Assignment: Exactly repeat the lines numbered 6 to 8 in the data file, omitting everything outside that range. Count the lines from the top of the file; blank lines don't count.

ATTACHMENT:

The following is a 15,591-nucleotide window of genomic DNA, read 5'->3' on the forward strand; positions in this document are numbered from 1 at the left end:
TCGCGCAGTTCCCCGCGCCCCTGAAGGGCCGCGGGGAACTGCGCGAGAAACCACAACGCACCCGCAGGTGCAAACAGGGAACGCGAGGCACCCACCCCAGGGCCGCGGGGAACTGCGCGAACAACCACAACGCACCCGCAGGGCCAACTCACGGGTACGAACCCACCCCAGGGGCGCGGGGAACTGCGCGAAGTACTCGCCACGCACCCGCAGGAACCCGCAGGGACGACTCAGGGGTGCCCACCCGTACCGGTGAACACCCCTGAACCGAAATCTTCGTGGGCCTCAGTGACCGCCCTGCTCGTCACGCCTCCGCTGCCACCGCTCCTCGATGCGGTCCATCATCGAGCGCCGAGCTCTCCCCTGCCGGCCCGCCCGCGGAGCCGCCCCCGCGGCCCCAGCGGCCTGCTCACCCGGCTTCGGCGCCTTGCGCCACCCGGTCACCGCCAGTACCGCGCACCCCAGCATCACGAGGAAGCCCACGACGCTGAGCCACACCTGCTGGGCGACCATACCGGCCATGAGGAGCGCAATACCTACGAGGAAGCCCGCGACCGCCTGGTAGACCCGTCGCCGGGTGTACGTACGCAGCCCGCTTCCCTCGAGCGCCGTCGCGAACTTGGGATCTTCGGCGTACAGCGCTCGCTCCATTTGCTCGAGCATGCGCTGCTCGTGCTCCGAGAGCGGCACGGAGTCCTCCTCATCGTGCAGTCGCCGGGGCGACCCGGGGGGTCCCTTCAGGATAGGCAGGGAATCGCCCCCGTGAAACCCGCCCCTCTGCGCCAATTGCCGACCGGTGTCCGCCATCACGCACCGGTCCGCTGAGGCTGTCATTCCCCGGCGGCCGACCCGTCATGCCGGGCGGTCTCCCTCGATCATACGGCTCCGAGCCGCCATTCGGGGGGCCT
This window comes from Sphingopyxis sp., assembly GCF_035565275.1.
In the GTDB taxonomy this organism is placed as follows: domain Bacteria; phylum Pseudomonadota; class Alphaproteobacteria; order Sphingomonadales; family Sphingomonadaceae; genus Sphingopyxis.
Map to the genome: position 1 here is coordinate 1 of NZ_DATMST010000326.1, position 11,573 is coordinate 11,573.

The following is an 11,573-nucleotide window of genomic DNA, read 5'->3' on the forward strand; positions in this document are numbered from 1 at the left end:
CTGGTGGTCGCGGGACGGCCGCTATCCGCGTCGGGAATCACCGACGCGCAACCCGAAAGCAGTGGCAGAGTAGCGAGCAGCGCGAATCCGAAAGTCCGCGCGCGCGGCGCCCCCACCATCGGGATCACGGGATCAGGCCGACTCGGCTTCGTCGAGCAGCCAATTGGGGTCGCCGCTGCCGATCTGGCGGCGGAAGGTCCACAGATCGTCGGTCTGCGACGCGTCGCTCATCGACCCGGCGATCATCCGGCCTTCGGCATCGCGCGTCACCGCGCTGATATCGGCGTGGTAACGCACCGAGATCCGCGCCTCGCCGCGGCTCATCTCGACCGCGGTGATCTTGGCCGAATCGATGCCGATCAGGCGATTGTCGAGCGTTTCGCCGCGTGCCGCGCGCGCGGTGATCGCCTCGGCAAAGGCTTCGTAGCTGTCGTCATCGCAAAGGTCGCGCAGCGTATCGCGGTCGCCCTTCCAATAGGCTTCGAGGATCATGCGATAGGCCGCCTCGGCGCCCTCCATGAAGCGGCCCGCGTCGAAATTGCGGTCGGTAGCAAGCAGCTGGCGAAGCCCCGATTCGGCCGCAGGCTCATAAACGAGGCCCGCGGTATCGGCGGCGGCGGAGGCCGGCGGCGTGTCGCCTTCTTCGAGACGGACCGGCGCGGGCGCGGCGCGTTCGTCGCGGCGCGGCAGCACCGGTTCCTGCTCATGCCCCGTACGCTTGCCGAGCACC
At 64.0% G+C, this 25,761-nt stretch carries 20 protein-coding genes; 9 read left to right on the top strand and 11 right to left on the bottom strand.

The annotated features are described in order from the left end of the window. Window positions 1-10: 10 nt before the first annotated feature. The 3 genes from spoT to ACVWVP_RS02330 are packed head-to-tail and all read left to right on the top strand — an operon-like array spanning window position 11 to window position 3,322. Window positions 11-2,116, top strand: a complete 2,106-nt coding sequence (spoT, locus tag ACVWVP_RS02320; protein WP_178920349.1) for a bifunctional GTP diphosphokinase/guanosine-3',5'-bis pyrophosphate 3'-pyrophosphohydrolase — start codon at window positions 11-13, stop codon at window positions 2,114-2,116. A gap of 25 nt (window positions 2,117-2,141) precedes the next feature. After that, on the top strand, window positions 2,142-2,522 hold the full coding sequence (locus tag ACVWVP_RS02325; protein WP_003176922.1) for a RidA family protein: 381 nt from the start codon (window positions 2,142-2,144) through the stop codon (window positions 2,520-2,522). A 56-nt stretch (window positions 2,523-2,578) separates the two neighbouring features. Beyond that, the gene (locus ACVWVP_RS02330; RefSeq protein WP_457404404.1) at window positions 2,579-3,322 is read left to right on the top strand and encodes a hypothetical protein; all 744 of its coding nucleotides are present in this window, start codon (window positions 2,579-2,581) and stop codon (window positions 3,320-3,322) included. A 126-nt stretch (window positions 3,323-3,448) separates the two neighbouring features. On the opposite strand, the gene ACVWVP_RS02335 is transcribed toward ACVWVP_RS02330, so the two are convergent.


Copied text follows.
The following is an 11,573-nucleotide window of genomic DNA, read 5'->3' on the forward strand; positions in this document are numbered from 1 at the left end:
CTGGTGGTCGCGGGACGGCCGCTATCCGCGTCGGGAATCACCGACGCGCAACCCGAAAGCAGTGGCAGAGTAGCGAGCAGCGCGAATCCGAAAGTCCGCGCGCGCGGCGCCCCCACCATCGGGATCACGGGATCAGGCCGACTCGGCTTCGTCGAGCAGCCAATTGGGGTCGCCGCTGCCGATCTGGCGGCGGAAGGTCCACAGATCGTCGGTCTGCGACGCGTCGCTCATCGACCCGGCGATCATCCGGCCTTCGGCATCGCGCGTCACCGCGCTGATATCGGCGTGGTAACGCACCGAGATCCGCGCCTCGCCGCGGCTCATCTCGACCGCGGTGATCTTGGCCGAATCGATGCCGATCAGGCGATTGTCGAGCGTTTCGCCGCGTGCCGCGCGCGCGGTGATCGCCTCGGCAAAGGCTTCGTAGCTGTCGTCATCGCAAAGGTCGCGCAGCGTATCGCGGTCGCCCTTCCAATAGGCTTCGAGGATCATGCGATAGGCCGCCTCGGCGCCCTCCATGAAGCGGCCCGCGTCGAAATTGCGGTCGGTAGCAAGCAGCTGGCGAAGCCCCGATTCGGCCGCAGGCTCATAAACGAGGCCCGCGGTATCGGCGGCGGCGGAGGCCGGCGGCGTGTCGCCTTCTTCGAGACGGACCGGCGCGGGCGCGGCGCGTTCGTCGCGGCGCGGCAGCACCGGTTCCTGCTCATGCCCCGTACGCTTGCCGAGCACC
At 64.0% G+C, this 25,761-nt stretch carries 20 protein-coding genes; 9 read left to right on the top strand and 11 right to left on the bottom strand.